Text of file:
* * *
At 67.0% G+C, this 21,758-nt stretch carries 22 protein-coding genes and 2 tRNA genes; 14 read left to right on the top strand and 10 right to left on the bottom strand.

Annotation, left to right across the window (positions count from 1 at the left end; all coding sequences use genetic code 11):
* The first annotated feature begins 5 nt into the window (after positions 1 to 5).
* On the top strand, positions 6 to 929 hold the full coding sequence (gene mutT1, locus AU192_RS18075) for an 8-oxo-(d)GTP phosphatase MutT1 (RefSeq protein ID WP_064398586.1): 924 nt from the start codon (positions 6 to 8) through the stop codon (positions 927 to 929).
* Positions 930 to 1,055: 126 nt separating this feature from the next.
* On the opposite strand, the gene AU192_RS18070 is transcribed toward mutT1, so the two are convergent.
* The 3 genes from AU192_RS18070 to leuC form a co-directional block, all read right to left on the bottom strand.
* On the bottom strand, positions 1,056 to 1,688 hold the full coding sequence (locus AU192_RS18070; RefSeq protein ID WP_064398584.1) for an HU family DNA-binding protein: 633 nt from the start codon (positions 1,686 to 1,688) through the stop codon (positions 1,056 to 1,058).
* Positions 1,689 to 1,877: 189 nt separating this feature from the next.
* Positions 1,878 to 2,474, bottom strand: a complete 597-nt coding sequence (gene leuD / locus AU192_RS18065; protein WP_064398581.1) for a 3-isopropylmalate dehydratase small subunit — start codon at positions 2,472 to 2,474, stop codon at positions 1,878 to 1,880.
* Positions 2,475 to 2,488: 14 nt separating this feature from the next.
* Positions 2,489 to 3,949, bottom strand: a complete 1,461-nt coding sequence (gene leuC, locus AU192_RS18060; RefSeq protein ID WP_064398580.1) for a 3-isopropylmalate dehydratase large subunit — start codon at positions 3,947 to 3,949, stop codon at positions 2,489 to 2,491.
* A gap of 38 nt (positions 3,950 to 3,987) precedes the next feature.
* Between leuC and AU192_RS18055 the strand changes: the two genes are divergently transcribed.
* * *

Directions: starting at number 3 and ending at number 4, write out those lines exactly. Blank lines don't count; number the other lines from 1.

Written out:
* The first annotated feature begins 5 nt into the window (after positions 1 to 5).
* On the top strand, positions 6 to 929 hold the full coding sequence (gene mutT1, locus AU192_RS18075) for an 8-oxo-(d)GTP phosphatase MutT1 (RefSeq protein ID WP_064398586.1): 924 nt from the start codon (positions 6 to 8) through the stop codon (positions 927 to 929).